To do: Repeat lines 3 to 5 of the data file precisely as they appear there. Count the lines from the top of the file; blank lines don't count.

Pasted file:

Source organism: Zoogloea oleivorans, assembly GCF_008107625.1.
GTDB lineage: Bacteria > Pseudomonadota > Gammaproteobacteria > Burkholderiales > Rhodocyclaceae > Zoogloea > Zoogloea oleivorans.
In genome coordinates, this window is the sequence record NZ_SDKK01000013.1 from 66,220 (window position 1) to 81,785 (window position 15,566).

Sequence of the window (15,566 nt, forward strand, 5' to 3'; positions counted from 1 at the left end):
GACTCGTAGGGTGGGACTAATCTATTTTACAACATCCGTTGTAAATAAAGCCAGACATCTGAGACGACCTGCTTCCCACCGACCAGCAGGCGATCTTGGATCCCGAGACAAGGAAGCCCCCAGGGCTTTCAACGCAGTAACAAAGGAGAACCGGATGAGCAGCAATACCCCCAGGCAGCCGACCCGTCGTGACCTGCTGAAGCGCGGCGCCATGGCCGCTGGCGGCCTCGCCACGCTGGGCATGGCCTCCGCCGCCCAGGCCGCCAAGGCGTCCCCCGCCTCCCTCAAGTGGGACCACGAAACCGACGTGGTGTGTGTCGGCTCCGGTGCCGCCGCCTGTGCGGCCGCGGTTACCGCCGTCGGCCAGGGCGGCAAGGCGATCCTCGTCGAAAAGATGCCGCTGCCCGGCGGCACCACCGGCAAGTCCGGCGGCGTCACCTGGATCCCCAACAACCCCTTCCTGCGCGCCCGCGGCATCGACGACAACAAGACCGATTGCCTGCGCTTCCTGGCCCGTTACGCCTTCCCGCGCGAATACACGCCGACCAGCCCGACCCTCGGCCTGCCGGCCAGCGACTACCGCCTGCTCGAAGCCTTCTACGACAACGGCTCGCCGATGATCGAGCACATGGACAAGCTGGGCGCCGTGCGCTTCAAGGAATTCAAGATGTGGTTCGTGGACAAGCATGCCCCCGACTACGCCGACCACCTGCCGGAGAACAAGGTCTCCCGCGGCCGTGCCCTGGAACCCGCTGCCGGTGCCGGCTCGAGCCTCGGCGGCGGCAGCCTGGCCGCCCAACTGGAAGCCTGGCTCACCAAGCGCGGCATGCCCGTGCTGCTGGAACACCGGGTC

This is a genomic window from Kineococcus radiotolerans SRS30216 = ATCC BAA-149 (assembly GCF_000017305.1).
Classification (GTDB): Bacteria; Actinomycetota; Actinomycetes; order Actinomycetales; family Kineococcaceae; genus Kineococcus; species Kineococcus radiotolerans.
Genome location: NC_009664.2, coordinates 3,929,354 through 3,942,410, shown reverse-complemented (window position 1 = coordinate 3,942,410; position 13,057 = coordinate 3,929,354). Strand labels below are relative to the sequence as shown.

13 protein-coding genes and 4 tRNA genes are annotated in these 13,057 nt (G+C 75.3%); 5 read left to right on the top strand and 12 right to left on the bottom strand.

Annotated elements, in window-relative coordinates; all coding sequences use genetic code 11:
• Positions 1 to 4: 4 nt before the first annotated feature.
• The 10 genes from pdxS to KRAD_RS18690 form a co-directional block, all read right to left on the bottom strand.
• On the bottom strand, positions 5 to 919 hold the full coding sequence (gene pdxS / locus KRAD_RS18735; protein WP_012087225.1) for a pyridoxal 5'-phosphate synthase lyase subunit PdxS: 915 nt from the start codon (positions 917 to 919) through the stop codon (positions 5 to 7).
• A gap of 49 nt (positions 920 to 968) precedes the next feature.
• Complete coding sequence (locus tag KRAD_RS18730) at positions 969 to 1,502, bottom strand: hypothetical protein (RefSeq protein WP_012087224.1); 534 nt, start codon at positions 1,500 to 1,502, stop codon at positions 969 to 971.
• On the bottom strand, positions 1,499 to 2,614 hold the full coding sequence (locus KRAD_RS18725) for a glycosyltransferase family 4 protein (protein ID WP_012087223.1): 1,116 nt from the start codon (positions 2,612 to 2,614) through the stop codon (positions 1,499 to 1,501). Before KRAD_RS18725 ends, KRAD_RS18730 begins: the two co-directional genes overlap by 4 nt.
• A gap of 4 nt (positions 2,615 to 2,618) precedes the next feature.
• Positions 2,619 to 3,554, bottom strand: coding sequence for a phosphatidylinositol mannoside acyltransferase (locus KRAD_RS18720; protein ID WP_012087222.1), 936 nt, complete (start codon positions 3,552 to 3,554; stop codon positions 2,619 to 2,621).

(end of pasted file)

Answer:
In genome coordinates, this window is the sequence record NZ_SDKK01000013.1 from 66,220 (window position 1) to 81,785 (window position 15,566).

Sequence of the window (15,566 nt, forward strand, 5' to 3'; positions counted from 1 at the left end):
GACTCGTAGGGTGGGACTAATCTATTTTACAACATCCGTTGTAAATAAAGCCAGACATCTGAGACGACCTGCTTCCCACCGACCAGCAGGCGATCTTGGATCCCGAGACAAGGAAGCCCCCAGGGCTTTCAACGCAGTAACAAAGGAGAACCGGATGAGCAGCAATACCCCCAGGCAGCCGACCCGTCGTGACCTGCTGAAGCGCGGCGCCATGGCCGCTGGCGGCCTCGCCACGCTGGGCATGGCCTCCGCCGCCCAGGCCGCCAAGGCGTCCCCCGCCTCCCTCAAGTGGGACCACGAAACCGACGTGGTGTGTGTCGGCTCCGGTGCCGCCGCCTGTGCGGCCGCGGTTACCGCCGTCGGCCAGGGCGGCAAGGCGATCCTCGTCGAAAAGATGCCGCTGCCCGGCGGCACCACCGGCAAGTCCGGCGGCGTCACCTGGATCCCCAACAACCCCTTCCTGCGCGCCCGCGGCATCGACGACAACAAGACCGATTGCCTGCGCTTCCTGGCCCGTTACGCCTTCCCGCGCGAATACACGCCGACCAGCCCGACCCTCGGCCTGCCGGCCAGCGACTACCGCCTGCTCGAAGCCTTCTACGACAACGGCTCGCCGATGATCGAGCACATGGACAAGCTGGGCGCCGTGCGCTTCAAGGAATTCAAGATGTGGTTCGTGGACAAGCATGCCCCCGACTACGCCGACCACCTGCCGGAGAACAAGGTCTCCCGCGGCCGTGCCCTGGAACCCGCTGCCGGTGCCGGCTCGAGCCTCGGCGGCGGCAGCCTGGCCGCCCAACTGGAAGCCTGGCTCACCAAGCGCGGCATGCCCGTGCTGCTGGAACACCGGGTC